Unix Shell: The Art of I/O Redirection
One of the primary tricks in my sysadmin bag-o-tricks is Input/Output Redirection; I have found that while many people use Shell I/O Redirection throughout their day not everyone fully understands why and how it works.
The Input and Output
In the Unix environment there is always 3 streams open stdin, stdout, & stderr; these special streams are used for interacting with the user input and program output within the Unix/Linux shell environment. In addition to files in /dev/ these streams also have a reserved file descriptor attached to them; meaning you can interact with them from the command line.
Before we start showing you how to redirect these streams lets first explain what they are.
stdin - Standard Input
This stream is used to get input for commands from the user keyboard. stdin has the file descriptor of 0 and a file of /dev/stdin.
stdout - Standard Output
This stream is used for non-error output from programs. stdout has the file descriptor of 1 and a file of /dev/stdout.
stderr - Standard Error
This stream is used for error output from programs. stderr has the file descriptor of 2 and a file of /dev/stderr.
Examples of Input and Output
To explain the interaction better I am going to use the following text formats.
**stdin** -stdout- _stderr_
When cat is run without giving it a filename the cat program opens and expects user input.
[email protected]:~$ cat
Whatever text I type with my keyboard is considered Standard Input; the cat command will send my input out as Standard Output.
[email protected]:~$ cat **Say hello netbook** -Say hello netbook-
When a program in the Unix environment prints errors or diagnostic information it uses the Standard Error stream rather than Standard Output; This helps prevent mixing a commands errors with the same commands output.
[email protected]:~$ cat ./stuff _cat: ./stuff: No such file or directory_
How is all of this useful? Well the various Input and Output methods become extremely useful when using the redirect features of the Unix/Linux shell programs. For example, what happens when you want to take the output (stdout) of one program and write it to a file? Well you can use that by using special Redirection Operators designated within your shell.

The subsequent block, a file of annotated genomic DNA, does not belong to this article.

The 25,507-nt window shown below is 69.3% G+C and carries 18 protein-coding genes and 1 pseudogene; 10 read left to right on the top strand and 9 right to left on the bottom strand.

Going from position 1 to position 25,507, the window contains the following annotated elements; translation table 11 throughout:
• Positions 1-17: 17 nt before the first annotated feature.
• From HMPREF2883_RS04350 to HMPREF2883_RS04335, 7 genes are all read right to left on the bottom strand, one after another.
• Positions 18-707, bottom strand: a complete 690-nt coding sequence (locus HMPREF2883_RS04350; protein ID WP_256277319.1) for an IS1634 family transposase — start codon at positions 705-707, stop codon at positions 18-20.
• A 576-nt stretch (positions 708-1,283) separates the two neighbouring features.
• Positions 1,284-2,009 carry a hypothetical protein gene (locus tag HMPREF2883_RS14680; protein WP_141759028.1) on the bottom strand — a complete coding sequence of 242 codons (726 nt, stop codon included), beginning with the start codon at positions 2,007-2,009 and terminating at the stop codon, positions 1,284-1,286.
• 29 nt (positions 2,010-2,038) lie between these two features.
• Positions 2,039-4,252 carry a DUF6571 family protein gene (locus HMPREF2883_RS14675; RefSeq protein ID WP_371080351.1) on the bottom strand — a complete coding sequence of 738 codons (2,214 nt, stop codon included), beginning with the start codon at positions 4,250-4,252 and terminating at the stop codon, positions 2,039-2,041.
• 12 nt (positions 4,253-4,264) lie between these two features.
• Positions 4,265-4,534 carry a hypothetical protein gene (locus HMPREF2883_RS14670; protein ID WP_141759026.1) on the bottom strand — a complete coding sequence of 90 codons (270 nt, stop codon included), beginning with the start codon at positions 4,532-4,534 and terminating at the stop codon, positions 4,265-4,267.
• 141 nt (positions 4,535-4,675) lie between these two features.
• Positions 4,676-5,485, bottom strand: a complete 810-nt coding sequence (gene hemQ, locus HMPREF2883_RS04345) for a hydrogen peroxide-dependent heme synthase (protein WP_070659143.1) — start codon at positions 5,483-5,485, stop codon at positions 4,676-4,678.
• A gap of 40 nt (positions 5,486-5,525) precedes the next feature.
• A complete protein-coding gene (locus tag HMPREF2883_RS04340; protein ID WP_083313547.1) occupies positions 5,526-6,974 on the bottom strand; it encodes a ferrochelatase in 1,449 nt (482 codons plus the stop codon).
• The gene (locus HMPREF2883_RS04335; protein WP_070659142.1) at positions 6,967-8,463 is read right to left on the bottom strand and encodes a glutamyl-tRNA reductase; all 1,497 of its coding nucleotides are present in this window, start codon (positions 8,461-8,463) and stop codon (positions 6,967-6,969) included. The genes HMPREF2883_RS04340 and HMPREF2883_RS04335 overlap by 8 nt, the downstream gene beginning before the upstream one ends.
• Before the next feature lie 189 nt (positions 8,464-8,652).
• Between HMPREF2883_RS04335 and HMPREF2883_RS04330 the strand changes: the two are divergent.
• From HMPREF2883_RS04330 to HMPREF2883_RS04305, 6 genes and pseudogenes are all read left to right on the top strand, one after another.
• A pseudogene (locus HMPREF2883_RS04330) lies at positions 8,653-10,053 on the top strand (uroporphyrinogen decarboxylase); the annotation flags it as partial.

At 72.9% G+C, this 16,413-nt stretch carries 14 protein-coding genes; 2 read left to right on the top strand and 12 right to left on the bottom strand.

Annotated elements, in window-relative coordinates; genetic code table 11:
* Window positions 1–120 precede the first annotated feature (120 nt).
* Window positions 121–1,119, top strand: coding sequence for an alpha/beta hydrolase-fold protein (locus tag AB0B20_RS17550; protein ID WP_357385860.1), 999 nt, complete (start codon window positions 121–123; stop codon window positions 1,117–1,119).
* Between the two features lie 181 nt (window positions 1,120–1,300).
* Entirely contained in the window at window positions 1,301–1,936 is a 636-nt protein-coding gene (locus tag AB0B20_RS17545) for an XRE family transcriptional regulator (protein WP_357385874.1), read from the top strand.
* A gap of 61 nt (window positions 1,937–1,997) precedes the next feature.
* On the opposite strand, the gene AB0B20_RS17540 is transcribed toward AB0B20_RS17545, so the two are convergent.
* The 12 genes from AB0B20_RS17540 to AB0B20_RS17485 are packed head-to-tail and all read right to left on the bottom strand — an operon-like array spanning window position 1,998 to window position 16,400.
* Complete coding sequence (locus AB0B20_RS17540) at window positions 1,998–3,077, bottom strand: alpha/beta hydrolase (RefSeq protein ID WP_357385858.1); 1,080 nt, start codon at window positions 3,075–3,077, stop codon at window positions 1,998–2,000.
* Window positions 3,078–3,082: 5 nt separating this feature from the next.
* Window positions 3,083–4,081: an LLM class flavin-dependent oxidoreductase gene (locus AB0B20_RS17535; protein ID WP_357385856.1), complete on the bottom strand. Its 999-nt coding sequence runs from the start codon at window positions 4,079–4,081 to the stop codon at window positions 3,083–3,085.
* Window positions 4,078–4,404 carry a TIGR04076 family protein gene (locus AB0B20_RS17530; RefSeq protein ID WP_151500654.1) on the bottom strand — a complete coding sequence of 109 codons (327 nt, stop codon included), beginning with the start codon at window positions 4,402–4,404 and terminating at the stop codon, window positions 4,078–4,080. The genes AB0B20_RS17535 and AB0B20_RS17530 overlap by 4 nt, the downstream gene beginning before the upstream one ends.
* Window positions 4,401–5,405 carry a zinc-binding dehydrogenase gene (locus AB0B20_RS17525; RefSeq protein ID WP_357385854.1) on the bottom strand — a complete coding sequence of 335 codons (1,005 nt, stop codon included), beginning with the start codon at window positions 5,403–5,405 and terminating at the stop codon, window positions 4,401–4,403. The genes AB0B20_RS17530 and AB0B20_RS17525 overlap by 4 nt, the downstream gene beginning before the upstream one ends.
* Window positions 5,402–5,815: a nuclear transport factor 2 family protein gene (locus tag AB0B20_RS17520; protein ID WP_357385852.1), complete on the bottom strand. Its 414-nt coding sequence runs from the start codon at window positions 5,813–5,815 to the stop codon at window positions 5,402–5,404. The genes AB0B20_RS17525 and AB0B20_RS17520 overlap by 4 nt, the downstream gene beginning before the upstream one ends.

Redirect to a file
program > file
The > (left caret) symbol is used to redirect to a file; but be warned that a single left caret will truncate the file, then enter the redirected data into the file; this effectively replaces your data. If the designated file does not exist the file will be created.
The > symbol will redirect stdout by default but you can specify whether to redirect stdout or stderr by putting the appropriate file descriptor in front of the redirect symbol.
1> - Redirects stdout (default) 2> - Redirects stderr
[email protected]:~$ echo test > /tmp/filename [email protected]:~$ cat /tmp/filename test
Redirect to a file but append the data
program >> file
When two > (left caret) symbols are used the output that is being redirected is appended to the file rather than overwriting the file entirely. Again the file descriptor can be used to specify whether to write stdout or stderr to the file specified.
[email protected]:~$ cat ./stuff 2>> /tmp/filename [email protected]:~$ cat /tmp/filename test cat: ./stuff: No such file or directory
Redirect input from a file
program < file
Much like the > (left caret) the < (right caret) can be used to redirect stdin from a file to a program.
[email protected]:~$ cat < /tmp/filename test cat: ./stuff: No such file or directory
Pipe output from one program to another
program | program
The | (pipe) is used to redirect stdout from one command to stdin for another. The | (pipe) is not considered a Redirect Operator but rather a Control Operator; while | (pipe) is used to redirect output not all Control Operators have this function.
[email protected]:~$ ls /tmp/ | grep filename filename
Redirect stderr to stdout
program > filename 2>&1
When using redirects you can use the &N (where N = file descriptor) to redirect 2 methods of output to the same path. In my example above I am redirecting the stderr to the file; This can also be used with the | (pipe) control operator.
[email protected]:~$ ls /tm/ /tm2/ 2>&1 | grep 2 ls: cannot access /tm2/: No such file or directory
Write to a file and stdout
program | tee filename
While tee is neither a control or redirection operator I feel it deserves being mentioned. Tee is a command that will take the stdin given to it and write that to both the file specified and to stdout. I find this extremely useful when running a command that you both want to log the output and see the output on your screen.
[email protected]:~$ ls | tee -a filelist.txt Desktop Documents Downloads [email protected]:~$ ls -la filelist.txt -rw-rw-r-- 1 madflojo madflojo 113 2012-04-15 22:01 filelist.txt
-a flag is added to tee the command will append the output to the file specified rather than overwriting.